I Read Han Han’s “Party (独唱团)”: Part I

Paper Republic reviews ’s magazine “Party.” The review starts with an inventory of the publication’s contents:

Fourteen pieces of visual art, nine brief essays, a poem and nine stories.
The longest written piece is eleven pages long.
The most commonly used phrase is 耿耿于怀, which means “to take (sth.) to heart,” usually connoting resentment, the memory of a past injustice.
There are four pieces I would look at again, four that I would recommend.

And then continues:

Fortunately, more visible (and more surprising) than the magazine’s cultivated angst is its humor. Perhaps due to the hazardous ambiguity of Chinese society, its contemporary authors constantly demonstrate a talent for grey, tongue-in-cheek humor as well as for straight-up farce. Let’s talk about Anybody Asks Anybody (所有人问所有人), this supposedly omnidirectional cannon, for just a second. As a mechanism for posing hard questions and getting them answered, it can’t help but fail; there are still certain questions one can’t ask and certain people who can’t be reached. As a stage for satire, however, the feature is successful; when the Party staff describe to the anonymous “Spider-man” why the Shanghai Dept. of Automotive Management won’t answer his question, they lead the reader down dead ends of bureaucracy and into the internet side-roads that provide real information, telling us more than if the Department had actually answered themselves.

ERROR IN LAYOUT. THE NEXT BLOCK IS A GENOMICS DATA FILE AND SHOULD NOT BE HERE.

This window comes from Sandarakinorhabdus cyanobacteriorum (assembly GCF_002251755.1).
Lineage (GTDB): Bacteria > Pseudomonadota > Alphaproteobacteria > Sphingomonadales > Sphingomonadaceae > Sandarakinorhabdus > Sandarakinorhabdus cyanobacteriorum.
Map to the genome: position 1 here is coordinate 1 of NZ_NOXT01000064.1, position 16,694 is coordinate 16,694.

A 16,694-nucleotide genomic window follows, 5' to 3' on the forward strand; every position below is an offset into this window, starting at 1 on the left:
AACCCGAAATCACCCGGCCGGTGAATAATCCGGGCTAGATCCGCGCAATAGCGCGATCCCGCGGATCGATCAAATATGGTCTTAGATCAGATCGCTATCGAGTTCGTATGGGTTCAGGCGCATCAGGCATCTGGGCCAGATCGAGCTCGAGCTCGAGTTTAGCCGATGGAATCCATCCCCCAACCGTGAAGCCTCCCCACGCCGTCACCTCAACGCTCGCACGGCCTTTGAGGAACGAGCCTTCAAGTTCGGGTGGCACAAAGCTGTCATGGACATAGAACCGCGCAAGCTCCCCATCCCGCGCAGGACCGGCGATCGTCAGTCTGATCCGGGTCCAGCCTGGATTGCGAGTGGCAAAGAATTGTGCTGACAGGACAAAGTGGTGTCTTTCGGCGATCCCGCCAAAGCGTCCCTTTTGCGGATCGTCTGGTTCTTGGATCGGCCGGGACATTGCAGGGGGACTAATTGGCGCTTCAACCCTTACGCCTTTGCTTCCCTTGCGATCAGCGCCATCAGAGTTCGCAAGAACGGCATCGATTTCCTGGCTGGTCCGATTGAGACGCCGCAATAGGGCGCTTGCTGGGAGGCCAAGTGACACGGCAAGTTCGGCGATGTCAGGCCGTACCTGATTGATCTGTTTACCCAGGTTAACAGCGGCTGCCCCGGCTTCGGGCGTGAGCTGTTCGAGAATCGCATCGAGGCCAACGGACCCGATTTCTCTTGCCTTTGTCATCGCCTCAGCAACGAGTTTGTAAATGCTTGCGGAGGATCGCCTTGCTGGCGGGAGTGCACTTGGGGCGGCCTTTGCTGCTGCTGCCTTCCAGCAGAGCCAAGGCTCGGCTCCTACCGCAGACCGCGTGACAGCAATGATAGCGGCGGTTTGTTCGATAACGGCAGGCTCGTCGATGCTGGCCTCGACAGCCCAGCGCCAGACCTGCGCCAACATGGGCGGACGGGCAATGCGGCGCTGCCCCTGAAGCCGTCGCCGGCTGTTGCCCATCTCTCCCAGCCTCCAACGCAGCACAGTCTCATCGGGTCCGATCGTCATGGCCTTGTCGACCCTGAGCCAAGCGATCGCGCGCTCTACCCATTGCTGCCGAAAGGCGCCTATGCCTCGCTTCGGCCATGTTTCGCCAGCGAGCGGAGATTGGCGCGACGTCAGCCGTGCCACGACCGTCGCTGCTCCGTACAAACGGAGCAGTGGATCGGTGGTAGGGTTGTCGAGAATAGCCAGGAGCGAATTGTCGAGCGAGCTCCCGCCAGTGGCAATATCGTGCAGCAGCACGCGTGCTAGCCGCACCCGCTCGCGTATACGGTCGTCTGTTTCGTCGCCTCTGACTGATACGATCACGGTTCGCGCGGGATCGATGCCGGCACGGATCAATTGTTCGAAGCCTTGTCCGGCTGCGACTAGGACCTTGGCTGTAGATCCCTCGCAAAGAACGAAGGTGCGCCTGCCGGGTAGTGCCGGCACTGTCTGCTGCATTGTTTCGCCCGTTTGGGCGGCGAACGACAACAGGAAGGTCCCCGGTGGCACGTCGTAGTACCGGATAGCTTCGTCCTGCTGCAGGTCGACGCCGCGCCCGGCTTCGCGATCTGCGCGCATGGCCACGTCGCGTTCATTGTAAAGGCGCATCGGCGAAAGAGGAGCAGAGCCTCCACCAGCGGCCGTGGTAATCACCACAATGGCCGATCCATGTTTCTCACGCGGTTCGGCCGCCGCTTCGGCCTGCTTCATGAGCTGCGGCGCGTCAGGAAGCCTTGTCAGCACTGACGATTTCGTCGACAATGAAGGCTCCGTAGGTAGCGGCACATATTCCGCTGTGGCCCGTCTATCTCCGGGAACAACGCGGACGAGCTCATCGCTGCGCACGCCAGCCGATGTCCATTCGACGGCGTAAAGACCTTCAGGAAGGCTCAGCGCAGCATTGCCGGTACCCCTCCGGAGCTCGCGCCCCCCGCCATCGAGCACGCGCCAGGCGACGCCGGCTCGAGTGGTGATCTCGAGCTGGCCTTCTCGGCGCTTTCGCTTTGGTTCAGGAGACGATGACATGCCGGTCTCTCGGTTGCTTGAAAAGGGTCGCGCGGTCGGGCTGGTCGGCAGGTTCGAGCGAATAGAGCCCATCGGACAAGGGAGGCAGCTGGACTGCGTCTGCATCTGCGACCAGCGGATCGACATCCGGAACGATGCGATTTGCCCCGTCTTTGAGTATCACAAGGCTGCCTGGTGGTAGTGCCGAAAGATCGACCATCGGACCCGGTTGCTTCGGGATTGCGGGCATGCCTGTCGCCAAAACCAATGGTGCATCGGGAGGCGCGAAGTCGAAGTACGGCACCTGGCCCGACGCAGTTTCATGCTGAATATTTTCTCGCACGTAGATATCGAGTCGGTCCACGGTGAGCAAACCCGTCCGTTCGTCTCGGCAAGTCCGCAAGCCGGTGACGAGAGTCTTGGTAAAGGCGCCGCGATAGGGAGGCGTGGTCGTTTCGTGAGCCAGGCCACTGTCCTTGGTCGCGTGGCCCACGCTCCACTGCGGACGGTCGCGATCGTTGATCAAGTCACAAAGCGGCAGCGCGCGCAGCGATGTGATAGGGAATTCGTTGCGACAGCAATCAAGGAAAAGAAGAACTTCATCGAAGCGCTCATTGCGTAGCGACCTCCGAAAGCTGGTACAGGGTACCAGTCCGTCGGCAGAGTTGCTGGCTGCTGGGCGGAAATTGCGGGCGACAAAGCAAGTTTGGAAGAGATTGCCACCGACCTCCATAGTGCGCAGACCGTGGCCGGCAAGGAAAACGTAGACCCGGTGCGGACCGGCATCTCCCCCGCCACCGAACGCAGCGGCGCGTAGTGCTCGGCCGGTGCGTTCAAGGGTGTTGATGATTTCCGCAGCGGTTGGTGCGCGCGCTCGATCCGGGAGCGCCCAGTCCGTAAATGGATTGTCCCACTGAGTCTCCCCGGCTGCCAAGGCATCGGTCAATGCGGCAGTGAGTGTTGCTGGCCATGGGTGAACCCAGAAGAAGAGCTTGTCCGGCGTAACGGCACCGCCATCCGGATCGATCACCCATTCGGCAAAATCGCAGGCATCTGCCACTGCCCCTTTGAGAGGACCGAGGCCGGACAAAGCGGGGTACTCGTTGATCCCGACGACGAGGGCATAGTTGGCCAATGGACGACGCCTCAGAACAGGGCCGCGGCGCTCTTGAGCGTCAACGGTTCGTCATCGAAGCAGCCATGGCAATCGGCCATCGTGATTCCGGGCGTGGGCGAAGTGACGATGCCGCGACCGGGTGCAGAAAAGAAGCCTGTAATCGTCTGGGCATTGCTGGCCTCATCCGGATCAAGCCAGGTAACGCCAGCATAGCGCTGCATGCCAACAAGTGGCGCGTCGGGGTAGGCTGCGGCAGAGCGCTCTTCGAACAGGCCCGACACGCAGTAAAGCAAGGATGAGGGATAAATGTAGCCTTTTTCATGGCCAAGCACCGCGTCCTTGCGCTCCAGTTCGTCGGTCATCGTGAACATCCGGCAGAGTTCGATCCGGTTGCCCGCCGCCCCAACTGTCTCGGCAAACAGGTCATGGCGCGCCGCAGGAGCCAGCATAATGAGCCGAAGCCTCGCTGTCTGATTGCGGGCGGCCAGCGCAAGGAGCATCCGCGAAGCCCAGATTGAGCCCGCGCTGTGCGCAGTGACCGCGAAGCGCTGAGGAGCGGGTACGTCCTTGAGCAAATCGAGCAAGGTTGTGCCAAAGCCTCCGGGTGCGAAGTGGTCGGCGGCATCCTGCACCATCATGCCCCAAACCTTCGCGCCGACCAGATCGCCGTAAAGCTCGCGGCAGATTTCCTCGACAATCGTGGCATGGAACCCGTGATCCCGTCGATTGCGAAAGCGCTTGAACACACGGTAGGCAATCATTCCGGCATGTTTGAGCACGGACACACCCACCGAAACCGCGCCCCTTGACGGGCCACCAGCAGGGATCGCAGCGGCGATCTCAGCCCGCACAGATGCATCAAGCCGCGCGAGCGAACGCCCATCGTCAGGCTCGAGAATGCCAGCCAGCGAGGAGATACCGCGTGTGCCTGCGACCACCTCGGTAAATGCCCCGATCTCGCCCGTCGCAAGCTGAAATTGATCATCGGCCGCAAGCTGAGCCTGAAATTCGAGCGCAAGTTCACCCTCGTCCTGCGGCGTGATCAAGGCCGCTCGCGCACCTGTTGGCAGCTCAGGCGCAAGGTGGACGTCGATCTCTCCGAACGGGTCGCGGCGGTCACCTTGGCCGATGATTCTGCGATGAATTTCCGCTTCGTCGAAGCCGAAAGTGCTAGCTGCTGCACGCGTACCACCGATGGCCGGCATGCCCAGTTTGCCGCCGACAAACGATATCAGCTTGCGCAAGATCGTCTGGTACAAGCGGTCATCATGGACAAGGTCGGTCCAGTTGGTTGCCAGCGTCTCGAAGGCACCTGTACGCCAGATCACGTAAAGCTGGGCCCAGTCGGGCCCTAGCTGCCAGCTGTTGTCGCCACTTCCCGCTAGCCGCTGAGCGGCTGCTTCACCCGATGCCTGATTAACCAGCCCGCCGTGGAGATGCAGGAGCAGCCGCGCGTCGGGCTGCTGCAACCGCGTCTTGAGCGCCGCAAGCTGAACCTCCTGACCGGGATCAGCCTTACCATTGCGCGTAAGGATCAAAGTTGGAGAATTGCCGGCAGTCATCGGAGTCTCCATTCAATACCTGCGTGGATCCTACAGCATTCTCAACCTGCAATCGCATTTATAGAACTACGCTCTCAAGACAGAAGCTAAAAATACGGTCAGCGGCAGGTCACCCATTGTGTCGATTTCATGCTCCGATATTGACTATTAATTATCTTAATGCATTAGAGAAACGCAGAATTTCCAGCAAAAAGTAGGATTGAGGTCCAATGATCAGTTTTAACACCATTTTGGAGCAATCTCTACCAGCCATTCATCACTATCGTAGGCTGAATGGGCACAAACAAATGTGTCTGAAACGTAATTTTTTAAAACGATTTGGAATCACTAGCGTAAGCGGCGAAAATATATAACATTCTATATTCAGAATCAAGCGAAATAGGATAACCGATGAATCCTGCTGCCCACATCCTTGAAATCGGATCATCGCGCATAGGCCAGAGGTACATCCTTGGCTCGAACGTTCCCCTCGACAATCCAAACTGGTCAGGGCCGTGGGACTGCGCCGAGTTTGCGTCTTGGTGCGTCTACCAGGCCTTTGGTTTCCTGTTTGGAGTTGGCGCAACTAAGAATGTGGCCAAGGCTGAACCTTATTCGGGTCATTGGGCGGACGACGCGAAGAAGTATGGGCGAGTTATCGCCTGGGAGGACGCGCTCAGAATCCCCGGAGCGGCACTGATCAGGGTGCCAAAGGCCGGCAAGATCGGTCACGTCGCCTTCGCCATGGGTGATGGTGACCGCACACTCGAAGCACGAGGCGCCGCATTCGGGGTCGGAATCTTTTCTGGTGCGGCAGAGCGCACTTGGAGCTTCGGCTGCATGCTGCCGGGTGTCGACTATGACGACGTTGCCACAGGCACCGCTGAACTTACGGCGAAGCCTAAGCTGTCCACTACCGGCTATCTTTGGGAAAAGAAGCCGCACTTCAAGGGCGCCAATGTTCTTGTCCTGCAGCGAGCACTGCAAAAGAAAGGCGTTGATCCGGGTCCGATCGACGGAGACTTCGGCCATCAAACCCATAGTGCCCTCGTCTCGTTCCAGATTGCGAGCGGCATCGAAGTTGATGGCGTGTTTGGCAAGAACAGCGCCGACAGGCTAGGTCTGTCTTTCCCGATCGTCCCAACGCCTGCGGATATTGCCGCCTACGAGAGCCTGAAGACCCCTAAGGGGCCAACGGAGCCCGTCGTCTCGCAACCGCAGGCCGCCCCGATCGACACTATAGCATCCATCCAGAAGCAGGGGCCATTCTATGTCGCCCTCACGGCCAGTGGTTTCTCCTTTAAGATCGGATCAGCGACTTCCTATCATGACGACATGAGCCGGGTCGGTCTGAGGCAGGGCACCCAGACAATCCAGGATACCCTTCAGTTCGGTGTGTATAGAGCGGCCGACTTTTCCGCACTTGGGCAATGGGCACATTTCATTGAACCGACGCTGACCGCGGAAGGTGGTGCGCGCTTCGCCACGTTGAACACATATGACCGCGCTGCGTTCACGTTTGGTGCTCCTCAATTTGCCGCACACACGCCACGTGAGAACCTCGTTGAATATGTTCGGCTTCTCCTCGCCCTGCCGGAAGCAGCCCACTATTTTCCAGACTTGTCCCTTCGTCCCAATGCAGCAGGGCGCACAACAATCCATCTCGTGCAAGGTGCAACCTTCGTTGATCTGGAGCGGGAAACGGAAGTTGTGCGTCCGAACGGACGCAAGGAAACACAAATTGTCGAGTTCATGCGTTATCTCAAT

Read more about Han Han and Party via CDT.

December 9, 2010 2:28 PM
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